Anyway, here a few more piccies...






    I really wish that more Studio Series toys would include faction logos. Yeah, I know that it's not necessarily screen-accurate, but I don't care. I like my bots to be proud of their allegiances!



  5. #5
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    Quote Originally Posted by GoktimusPrime View Post
    Yeah, it's predominantly the doors that are a massive pain in the rectum to make sit flush. I've worked out this trick now where I yank the rear side panels backwards and then try to squeeze the doors into place. But then that has a tendency to dislodge the arms and then I have to try to squeeze the arms back into place. *sigh* It's like a panel-tabbing game of Whack-A-Mole
    I just slide the rear fenders in and close the door at the same time, but hastak utilises a similar thing with Bumblebee Movie SS Bumblebee, in that instance I cut the door tabs off of Bumblebee and may have to do this with Dropkick.

  6. #6
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    Quote Originally Posted by SMHFConvoy View Post
    I just slide the rear fenders in and close the door at the same time
    That's what I've come to do, only that I often find that the arms and/or feet tend to dislodge when I do it. It's doable when I'm just fiddling with this toy but it's going to become more problematic during live play sessions.

  7. #7
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    Sadly I had to vote no on this poll after looking so forward to getting this toy. Sure, he looks great in both modes but the transformation is too fiddly and I've now broken two Dropkick's sadly. With my first one I snapped the rear bumper trying to compact everything together, so I exchanged it. The second one I snapped one of the neck joints, which doesn't ruin the figure, as it has two neck joints, but I won't be transforming it again after this. Mine is effectively a statue now. Sure, we all joked about Shatter falling apart but at least she pops back together and I'd take her any day of the week over Dropkick.
    By the way, I like to think I'm pretty careful with my Transformers. I've transformed MP-36 and MP-43 numerous times successfully, so perhaps I've just had some bad luck. I hope he's not a let down for the rest of you, but sadly this is my experience with him.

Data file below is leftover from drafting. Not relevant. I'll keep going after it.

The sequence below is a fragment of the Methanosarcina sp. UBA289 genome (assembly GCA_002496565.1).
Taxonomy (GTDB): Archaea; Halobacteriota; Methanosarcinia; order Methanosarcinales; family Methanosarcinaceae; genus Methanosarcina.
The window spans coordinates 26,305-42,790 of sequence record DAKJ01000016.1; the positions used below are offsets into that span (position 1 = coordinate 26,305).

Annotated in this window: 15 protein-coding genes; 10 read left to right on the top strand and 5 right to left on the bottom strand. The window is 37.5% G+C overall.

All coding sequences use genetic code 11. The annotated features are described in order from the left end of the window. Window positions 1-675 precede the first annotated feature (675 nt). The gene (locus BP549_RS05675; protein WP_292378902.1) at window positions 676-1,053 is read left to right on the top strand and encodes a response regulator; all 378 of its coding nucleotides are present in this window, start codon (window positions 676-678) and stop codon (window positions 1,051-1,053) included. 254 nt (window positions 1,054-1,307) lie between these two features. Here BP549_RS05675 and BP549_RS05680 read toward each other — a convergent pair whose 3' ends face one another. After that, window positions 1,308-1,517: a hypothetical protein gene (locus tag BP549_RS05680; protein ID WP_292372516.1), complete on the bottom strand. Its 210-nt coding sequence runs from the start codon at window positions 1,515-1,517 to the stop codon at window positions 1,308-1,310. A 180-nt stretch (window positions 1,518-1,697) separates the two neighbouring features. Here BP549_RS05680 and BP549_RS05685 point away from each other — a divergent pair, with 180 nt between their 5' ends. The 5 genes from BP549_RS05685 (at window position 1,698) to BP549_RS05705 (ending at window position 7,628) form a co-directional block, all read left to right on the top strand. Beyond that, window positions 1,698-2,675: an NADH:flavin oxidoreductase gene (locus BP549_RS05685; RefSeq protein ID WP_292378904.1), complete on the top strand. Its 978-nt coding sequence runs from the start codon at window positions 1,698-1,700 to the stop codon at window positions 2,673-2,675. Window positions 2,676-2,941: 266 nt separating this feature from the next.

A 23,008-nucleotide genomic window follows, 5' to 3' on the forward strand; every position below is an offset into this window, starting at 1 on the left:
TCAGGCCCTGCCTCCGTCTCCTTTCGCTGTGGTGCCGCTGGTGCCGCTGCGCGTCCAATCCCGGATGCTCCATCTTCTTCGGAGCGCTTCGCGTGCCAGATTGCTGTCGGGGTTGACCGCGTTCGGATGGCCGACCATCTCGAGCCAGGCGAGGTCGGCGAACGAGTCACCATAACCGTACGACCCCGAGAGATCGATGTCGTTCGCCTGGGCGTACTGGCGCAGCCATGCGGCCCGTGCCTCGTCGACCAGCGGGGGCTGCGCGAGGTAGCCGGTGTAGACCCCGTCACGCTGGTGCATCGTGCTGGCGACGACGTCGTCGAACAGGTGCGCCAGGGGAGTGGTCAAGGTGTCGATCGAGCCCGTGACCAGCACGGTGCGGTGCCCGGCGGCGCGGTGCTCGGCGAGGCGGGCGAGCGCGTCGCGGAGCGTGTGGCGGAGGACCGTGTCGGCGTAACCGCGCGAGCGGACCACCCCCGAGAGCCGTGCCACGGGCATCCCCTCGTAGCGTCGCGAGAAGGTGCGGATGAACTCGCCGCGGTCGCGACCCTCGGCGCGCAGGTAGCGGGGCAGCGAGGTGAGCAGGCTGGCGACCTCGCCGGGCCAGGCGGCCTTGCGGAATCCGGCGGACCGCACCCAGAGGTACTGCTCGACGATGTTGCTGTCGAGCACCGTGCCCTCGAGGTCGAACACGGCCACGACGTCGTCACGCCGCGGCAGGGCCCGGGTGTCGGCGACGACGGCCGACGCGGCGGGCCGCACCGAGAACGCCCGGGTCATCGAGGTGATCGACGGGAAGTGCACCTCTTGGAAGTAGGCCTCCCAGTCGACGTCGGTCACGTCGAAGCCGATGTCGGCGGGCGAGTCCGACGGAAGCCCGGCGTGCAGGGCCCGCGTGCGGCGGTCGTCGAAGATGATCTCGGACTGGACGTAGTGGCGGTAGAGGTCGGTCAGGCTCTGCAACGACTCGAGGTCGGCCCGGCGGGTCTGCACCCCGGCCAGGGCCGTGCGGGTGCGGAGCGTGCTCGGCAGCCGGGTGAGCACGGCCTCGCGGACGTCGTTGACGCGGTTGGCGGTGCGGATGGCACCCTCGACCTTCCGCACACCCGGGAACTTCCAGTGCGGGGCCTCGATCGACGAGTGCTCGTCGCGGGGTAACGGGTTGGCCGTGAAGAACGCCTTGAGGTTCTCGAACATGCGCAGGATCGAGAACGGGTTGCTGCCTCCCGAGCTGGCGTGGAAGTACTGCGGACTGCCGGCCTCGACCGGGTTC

8. #8
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    Looks wise in all modes amazing as already stated, transformation works just fine (I always transform without instructions for more fun) but those panels are the kinda thing I hate on past movie tf's, so I'll be leaving mine mostly in robot mode and if he must go in car form he'll be up the back because I ain't gonna clip him tight, if I do good chance I'll shatter him out of frustration

  9. #9
    Jellico is offline Rank 6 - Dedicated Member
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    Well I finally opened the box...

    Got to say that I like him. That whole series of hinges along his spine that you stretch out has me nervous but it works well enough. The whole roof section is asking to be broken off. I wouldn't give him to a kid, but the transformation is interesting enough.
    I like how the rear wheels are moved onto the arms. That is different to what we normally see.
    I really like the tabs around the rear wheels when going into vehicle mode.
    Keep them in mind and it gets things in the right place for less massaging compared to say Barricade. Getting the doors tucked into the rear fenders is tricky. I find it takes a bit of pre-planning when tabbing the legs and arms in place.
    I also like the way the rear fenders are keyed. Again it gets them in the right position when going to alt mode. It is better than the floating approach taken with Bumblebee's fenders.

    Ultimately I think there are lot of nice little features that could be passed onto future designs, let down by some weak points like the spine which are prone to breakage.

  10. #10
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    Quote Originally Posted by Jellico View Post
    Well I finally opened the box...

    Got to say that I like him. That whole series of hinges along his spine that you stretch out has me nervous but it works well enough. The whole roof section is asking to be broken off. I wouldn't give him to a kid, but the transformation is interesting enough.
    I like how the rear wheels are moved onto the arms. That is different to what we normally see.
    I really like the tabs around the rear wheels when going into vehicle mode.
    Keep them in mind and it gets things in the right place for less massaging compared to say Barricade. Getting the doors tucked into the rear fenders is tricky. I find it takes a bit of pre-planning when tabbing the legs and arms in place.
    I also like the way the rear fenders are keyed. Again it gets them in the right position when going to alt mode. It is better than the floating approach taken with Bumblebee's fenders.

    Ultimately I think there are lot of nice little features that could be passed onto future designs, let down by some weak points like the spine which are prone to breakage.
    This is one of the more endearing things about this figure.

    A lot of the Studio Series deluxe class car figures basically transform by folding the car shell into a massive backpack and unfurling some limbs. This and Stinger (and Shatter to an extent, I suppose) are the only ones that really escape that paradigm, by doing something else with the kibble.
    I'm really just here for the free food and open bar.